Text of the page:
Since 1848, the implementation of article 120 of the Dutch Constitution did not give the possibility to courts to determine whether an Act of the parliament is contrary to the Constitution or not. Johan Thorbecke, the former minister of the Netherlands in the 19th century, also known for having a leading position in the commission that drafted the revision of the Dutch Constitution in 1848, believed that a review prohibition “would exclude the Constitution from the usual conflict rules” and it will give to the legislator the position of the “highest interpreter of the Constitution”. What became more controversial was that, since 1953-56, the court could have reviewed Acts of parliament against treaties, but not against the Constitution. Moreover, the

Court had and still has the power to review other subordinate level legislation against the Constitution.[1]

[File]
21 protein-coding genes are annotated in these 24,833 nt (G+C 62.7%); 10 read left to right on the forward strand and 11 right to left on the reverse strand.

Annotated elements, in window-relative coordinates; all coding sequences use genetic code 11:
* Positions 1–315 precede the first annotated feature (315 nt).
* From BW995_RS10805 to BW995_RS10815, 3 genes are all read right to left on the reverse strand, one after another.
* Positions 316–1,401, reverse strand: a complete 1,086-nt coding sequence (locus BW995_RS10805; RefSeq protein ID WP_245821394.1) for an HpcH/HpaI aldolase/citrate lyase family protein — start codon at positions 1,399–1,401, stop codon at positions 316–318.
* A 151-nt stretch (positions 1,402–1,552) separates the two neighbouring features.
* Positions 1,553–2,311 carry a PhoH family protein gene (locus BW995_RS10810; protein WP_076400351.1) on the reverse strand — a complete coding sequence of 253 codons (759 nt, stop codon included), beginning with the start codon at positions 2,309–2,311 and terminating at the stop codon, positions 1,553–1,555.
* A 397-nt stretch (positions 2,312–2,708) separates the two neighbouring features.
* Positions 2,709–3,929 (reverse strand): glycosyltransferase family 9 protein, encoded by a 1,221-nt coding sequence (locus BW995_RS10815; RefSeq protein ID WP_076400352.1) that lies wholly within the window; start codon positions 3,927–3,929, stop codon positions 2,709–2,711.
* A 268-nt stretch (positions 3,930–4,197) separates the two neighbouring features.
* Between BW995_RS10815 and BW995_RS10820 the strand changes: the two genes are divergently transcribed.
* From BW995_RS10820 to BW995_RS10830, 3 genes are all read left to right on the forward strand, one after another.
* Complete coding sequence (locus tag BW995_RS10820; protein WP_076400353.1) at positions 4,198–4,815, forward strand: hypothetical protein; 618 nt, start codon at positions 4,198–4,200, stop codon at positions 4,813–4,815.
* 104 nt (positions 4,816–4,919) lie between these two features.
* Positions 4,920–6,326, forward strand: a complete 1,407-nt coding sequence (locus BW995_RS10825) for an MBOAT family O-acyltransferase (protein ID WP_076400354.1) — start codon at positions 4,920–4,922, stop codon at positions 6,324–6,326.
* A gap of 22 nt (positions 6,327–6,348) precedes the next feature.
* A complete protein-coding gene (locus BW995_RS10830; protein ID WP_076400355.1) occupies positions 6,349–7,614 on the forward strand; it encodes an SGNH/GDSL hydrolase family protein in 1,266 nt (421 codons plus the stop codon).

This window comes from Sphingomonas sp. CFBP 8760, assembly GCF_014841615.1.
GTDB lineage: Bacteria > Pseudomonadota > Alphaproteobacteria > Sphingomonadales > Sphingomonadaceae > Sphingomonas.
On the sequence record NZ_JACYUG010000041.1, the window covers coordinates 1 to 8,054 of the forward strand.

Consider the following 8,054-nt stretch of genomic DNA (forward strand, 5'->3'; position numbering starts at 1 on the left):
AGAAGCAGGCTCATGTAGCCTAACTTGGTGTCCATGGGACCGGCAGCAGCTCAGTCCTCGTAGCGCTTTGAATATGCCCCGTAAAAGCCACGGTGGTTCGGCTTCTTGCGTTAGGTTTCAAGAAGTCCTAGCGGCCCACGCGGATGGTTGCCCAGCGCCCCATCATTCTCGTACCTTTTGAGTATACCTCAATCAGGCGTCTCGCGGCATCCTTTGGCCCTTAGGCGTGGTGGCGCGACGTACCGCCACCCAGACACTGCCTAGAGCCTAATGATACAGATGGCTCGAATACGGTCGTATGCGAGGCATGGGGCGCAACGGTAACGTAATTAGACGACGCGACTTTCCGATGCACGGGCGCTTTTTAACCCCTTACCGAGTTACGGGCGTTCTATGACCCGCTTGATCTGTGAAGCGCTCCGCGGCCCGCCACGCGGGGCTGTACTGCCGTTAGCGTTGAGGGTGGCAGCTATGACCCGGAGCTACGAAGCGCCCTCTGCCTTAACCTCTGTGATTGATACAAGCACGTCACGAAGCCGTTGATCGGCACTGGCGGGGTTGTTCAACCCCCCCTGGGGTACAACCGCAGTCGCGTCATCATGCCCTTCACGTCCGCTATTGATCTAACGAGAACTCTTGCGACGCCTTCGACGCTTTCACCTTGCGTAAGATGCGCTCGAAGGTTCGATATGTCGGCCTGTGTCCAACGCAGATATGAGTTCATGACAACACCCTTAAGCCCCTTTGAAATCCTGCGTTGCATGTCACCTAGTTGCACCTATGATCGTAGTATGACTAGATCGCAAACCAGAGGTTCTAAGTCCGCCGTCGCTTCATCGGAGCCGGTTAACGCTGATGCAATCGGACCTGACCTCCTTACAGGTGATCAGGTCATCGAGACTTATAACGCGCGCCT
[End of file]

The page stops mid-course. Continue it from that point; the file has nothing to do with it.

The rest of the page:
Therefore, on 1 July 2022, through its ministers for the Interior and Legal Protection, the Dutch Government sent a letter to the parliament concerning its intention to proceed with the introduction of constitutional review of statues by the court. This letter intends to prioritize the citizens’ need to enjoy a better legal protection from the government, to become much more aware of what their supreme law can do, making a fuller use of their rights and thus creating a much more strengthened rule of law. In order to achieve their scope, on one hand, the Government proposes a decentralized system, giving the power to test the Acts of parliament against the Constitution to all of the Dutch courts. On the other hand, only the civil and political rights and liberties would be available as standards for constitutional review, to avoid any kind of implication of the courts in political cases. However, the exclusion of social rights from the list of constitutional review seems an intricate problem, which might create an issue for courts to determine if “sufficient means have been allocated for their realization.”.[2]